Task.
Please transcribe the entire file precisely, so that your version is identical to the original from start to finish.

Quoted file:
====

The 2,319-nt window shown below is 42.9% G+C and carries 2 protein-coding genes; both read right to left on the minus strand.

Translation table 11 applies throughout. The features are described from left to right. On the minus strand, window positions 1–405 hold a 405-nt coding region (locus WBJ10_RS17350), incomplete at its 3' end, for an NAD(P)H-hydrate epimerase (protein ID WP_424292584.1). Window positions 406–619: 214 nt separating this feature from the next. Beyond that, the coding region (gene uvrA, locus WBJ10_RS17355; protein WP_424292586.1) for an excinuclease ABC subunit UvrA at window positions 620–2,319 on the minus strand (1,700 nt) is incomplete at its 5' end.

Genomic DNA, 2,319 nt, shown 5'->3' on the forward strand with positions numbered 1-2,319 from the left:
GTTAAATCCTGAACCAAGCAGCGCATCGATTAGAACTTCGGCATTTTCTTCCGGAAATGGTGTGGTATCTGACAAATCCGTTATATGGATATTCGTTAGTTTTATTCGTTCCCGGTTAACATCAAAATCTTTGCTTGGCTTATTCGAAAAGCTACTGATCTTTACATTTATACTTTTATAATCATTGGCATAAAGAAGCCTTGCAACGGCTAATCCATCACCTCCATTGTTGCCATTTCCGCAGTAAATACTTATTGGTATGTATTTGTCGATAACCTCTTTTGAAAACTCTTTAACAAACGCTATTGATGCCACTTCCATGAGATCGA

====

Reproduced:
The 2,319-nt window shown below is 42.9% G+C and carries 2 protein-coding genes; both read right to left on the minus strand.

Translation table 11 applies throughout. The features are described from left to right. On the minus strand, window positions 1–405 hold a 405-nt coding region (locus WBJ10_RS17350), incomplete at its 3' end, for an NAD(P)H-hydrate epimerase (protein ID WP_424292584.1). Window positions 406–619: 214 nt separating this feature from the next. Beyond that, the coding region (gene uvrA, locus WBJ10_RS17355; protein WP_424292586.1) for an excinuclease ABC subunit UvrA at window positions 620–2,319 on the minus strand (1,700 nt) is incomplete at its 5' end.

Genomic DNA, 2,319 nt, shown 5'->3' on the forward strand with positions numbered 1-2,319 from the left:
GTTAAATCCTGAACCAAGCAGCGCATCGATTAGAACTTCGGCATTTTCTTCCGGAAATGGTGTGGTATCTGACAAATCCGTTATATGGATATTCGTTAGTTTTATTCGTTCCCGGTTAACATCAAAATCTTTGCTTGGCTTATTCGAAAAGCTACTGATCTTTACATTTATACTTTTATAATCATTGGCATAAAGAAGCCTTGCAACGGCTAATCCATCACCTCCATTGTTGCCATTTCCGCAGTAAATACTTATTGGTATGTATTTGTCGATAACCTCTTTTGAAAACTCTTTAACAAACGCTATTGATGCCACTTCCATGAGATCGA